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Officer in First Precinct recognized for lifesaving in overdose case, narcotics investigation that followed

Police Officer M.E. Shawkat was recognized for his work in the First Precinct. [John-Henry Doucette/The Princess Anne Independent News]

BY JOHN-HENRY DOUCETTE

COURTHOUSE – Officer M.E. Shawkat, a Landstown High School and Old Dominion University graduate who has served the police department for three years, was recognized during the First Precinct Citizens Advisory Committee meeting this past month as the precinct officer of the quarter.

Shawkat, who works the evening shift, was recognized for work in the second quarter of this year, including an incident in which he administered Narcan to someone who had overdosed on heroin, turning the person over to rescue officials who continued lifesaving efforts. He then led an investigation that resulted in four arrests after securing a search warrant. 

That case marked the first time the officer had written a warrant, but it was the third or fourth time he has administered Narcan during his law enforcement career. 

In May, Shawkat and a colleague earned the department’s Life Saving Award for a 2016 incident in which they saved the lives of two people who had overdosed.

“It seems like every week we’re responding to a heroin overdose or an opioid overdose,” he said.

Capt. David Squires, commanding officer of the First Precinct, said Shawkat also was recognized for his versatility and effort in taking on responsibility. Squires said the young officer, among other accomplishments, made eight arrests, issued 29 summonses and generated 15 field contacts — a means of passing along information to aid investigative efforts.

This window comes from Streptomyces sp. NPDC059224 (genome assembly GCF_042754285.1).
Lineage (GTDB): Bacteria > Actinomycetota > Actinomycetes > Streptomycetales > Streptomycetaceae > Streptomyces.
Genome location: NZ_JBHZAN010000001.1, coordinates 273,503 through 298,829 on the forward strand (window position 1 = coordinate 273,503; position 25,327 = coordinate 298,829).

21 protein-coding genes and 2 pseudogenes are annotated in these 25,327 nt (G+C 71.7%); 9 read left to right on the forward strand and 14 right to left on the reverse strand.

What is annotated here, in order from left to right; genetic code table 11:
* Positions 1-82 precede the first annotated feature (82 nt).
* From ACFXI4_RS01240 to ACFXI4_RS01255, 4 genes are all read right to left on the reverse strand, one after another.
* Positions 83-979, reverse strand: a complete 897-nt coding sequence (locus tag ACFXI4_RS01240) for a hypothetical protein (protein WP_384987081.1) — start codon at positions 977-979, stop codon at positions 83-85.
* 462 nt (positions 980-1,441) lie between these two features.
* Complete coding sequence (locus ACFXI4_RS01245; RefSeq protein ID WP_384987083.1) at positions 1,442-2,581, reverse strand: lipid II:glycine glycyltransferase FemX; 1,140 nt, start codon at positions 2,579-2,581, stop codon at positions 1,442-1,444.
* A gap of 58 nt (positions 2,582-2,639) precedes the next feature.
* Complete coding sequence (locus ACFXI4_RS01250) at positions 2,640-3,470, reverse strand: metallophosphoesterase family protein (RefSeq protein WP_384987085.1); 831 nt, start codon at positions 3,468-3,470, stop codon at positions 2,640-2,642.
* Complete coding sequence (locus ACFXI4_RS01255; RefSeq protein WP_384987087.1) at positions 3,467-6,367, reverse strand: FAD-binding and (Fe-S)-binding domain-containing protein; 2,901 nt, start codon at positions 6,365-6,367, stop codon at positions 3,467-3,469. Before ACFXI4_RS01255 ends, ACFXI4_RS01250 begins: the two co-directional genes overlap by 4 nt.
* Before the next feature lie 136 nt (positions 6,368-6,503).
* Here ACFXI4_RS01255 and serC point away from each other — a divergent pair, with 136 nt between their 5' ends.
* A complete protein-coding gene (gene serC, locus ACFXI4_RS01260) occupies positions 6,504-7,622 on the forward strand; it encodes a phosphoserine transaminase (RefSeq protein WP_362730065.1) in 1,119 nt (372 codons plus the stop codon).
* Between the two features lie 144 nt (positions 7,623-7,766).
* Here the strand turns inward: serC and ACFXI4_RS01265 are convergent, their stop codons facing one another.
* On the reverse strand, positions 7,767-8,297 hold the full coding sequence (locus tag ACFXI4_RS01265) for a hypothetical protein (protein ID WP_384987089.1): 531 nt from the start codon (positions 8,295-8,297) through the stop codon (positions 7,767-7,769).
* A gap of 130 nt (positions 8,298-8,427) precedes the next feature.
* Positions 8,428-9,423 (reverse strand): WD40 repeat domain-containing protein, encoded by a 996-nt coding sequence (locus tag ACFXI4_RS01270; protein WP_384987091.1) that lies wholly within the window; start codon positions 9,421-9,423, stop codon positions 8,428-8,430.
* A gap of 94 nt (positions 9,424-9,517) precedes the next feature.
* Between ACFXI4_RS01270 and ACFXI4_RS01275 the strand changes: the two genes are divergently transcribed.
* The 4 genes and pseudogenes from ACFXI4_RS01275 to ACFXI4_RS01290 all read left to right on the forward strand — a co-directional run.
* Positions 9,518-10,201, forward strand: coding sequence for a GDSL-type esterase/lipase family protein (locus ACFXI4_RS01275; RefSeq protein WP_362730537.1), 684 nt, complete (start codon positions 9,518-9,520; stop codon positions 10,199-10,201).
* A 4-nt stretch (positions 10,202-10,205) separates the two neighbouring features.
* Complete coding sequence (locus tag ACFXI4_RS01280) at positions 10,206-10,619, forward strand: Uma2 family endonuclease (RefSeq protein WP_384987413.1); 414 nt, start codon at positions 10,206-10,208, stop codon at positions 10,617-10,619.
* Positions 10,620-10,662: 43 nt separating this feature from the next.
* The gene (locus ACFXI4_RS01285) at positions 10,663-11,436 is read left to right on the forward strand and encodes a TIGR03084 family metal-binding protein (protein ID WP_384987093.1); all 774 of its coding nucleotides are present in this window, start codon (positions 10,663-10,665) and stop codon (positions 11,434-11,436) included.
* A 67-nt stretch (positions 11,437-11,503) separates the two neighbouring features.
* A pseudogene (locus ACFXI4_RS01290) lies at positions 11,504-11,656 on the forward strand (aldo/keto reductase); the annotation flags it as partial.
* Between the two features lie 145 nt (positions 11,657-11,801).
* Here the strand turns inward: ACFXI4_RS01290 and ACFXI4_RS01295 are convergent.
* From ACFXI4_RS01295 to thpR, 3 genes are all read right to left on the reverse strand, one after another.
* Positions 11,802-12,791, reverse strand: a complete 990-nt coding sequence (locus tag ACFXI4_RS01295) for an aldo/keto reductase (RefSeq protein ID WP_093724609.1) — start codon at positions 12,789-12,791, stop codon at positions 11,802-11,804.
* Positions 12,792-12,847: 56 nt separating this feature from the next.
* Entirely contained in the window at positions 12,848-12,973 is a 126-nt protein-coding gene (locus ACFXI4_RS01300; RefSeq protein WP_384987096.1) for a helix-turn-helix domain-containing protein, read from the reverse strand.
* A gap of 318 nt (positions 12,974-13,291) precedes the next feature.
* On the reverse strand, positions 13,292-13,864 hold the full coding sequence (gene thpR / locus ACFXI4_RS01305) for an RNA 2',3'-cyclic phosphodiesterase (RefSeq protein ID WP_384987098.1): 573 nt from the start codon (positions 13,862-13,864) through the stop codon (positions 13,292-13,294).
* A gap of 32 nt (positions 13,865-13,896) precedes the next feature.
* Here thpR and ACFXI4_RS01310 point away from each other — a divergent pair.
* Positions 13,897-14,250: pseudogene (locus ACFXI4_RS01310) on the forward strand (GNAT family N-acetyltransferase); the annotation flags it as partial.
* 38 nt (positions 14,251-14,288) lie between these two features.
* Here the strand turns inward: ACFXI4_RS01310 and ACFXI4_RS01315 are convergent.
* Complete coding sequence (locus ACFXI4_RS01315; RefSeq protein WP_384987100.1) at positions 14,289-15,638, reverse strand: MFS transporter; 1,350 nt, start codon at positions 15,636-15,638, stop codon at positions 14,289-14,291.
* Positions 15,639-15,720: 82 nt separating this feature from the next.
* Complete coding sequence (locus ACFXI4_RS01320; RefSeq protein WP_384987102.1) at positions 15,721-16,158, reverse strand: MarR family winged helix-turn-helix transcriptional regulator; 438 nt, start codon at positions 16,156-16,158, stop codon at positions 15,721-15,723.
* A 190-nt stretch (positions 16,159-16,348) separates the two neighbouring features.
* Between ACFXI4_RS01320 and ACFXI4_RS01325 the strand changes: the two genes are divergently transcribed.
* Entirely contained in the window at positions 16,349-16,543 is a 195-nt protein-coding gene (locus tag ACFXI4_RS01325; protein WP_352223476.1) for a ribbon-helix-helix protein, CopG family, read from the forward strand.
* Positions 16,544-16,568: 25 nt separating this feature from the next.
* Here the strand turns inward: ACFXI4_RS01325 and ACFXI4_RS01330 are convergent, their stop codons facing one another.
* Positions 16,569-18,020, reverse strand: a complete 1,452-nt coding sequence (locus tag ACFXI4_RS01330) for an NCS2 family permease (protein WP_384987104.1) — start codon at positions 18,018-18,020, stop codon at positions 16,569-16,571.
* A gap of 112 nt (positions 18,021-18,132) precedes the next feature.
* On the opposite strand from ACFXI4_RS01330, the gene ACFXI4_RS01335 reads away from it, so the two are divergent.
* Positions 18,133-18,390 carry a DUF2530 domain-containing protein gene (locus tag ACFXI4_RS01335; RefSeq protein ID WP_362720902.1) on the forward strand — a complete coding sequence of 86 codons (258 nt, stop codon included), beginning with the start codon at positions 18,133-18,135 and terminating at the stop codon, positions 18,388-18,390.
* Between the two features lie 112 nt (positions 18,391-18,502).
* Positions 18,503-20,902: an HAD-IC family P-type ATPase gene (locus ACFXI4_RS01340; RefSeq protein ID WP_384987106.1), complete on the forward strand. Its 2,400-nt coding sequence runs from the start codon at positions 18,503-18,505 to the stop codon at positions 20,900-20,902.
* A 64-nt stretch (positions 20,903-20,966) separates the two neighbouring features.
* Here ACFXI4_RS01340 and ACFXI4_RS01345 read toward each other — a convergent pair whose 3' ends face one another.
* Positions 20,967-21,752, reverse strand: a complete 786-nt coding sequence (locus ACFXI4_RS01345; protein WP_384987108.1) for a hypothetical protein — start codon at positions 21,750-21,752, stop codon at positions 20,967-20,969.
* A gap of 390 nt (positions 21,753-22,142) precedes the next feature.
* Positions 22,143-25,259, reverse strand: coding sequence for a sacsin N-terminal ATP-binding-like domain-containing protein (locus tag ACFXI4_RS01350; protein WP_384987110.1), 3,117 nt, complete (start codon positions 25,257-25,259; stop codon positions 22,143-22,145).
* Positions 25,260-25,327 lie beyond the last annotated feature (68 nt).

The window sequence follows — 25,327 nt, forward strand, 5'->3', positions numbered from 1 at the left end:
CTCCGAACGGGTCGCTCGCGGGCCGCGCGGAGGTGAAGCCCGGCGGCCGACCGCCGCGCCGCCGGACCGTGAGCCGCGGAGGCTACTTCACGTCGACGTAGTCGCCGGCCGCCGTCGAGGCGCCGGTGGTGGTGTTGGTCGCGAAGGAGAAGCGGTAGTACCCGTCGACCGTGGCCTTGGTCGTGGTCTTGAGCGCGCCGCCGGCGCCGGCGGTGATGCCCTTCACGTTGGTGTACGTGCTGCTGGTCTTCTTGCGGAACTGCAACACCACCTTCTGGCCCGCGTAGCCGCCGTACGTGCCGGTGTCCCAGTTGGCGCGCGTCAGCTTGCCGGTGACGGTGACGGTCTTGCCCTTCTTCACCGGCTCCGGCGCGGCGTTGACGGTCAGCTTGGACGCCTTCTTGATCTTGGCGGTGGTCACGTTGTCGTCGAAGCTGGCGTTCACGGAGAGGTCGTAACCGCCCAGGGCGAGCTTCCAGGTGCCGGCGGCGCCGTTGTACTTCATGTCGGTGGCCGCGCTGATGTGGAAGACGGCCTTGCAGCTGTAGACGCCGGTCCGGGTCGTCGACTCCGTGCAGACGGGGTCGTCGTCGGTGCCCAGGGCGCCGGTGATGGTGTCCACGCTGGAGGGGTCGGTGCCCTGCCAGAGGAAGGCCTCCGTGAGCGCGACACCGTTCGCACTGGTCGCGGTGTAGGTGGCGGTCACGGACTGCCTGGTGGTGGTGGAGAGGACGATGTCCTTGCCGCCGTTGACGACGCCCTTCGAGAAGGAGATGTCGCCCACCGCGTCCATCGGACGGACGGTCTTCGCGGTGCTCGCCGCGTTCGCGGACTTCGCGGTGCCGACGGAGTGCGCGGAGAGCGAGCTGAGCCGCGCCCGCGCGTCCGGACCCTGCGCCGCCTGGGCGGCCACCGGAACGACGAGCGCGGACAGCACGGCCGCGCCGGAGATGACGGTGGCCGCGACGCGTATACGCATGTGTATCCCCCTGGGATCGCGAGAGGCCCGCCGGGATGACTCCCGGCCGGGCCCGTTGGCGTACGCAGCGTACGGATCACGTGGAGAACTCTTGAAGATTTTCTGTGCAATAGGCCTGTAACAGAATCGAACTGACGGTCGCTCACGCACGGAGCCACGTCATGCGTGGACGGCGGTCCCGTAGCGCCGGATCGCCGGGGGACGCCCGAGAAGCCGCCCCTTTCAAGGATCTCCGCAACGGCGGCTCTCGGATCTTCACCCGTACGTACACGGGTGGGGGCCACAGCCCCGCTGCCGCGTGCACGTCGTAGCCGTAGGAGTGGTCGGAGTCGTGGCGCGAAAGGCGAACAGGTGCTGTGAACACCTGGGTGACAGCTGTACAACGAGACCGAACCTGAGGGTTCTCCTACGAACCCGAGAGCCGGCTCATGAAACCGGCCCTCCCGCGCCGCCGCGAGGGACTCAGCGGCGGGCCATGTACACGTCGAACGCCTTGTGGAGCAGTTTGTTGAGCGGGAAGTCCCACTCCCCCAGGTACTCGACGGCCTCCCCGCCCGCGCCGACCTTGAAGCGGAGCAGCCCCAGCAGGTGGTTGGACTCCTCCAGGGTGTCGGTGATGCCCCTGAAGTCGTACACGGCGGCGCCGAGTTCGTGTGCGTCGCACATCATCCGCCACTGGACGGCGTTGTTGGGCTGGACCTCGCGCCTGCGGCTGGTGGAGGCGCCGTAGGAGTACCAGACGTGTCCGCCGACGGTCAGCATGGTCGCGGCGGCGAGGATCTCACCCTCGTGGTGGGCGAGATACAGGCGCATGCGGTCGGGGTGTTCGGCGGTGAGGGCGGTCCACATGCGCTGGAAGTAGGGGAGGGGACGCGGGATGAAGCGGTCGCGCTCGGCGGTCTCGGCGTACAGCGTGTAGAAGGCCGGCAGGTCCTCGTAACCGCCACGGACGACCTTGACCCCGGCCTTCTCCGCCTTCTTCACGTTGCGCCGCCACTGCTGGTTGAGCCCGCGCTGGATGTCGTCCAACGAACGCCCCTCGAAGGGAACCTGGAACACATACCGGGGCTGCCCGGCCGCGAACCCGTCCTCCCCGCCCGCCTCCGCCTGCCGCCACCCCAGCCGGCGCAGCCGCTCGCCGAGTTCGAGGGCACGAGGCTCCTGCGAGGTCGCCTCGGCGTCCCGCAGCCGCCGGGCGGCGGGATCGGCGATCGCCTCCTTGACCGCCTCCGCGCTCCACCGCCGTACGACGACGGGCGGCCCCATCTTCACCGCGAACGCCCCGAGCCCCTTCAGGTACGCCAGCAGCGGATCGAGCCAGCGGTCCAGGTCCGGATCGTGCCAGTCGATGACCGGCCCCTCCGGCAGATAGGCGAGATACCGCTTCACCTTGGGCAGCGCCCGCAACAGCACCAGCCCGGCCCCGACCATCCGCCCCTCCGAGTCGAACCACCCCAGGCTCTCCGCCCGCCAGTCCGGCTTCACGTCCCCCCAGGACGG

“This is an officer that is looking to make an impact,” he said.

Squires said Shawkat’s efforts in the overdose case that led to arrests in a narcotics case resulted in the recovery of various drugs and showed initiative beyond his lifesaving effort, which might be considered “a win unto itself.” 

It also was an example of the department’s desire to develop officers who can take on a wide range of responsibilities in their duties and accomplish them effectively.

“He did it all in one event,” Squires said. “He literally did everything we’d want him to do from soup to nuts.”

Shawkat was born in Egypt, and he moved to the U.S. when he was eight, living in New York and later Newport News before his family came to Virginia Beach. He is married with a young daughter. In addition to his criminal justice degree from Old Dominion University, he earned an associate’s degree in political science from Tidewater Community College.

During an interview on Thursday, Sept. 7, he said serving as a police officer is a lifelong dream come true.

“All my life, it’s one of things I always had the passion for,” Shawkat said. “I love it. It’s awesome. Getting out there, interacting with people. … And then there’s some cases where you save someone’s life.”

He said there is value in contacts with the public, whether it is helping during a domestic situation or making a positive contact with a young person. 


© 2017 Pungo Publishing Co., LLC

The Independent News

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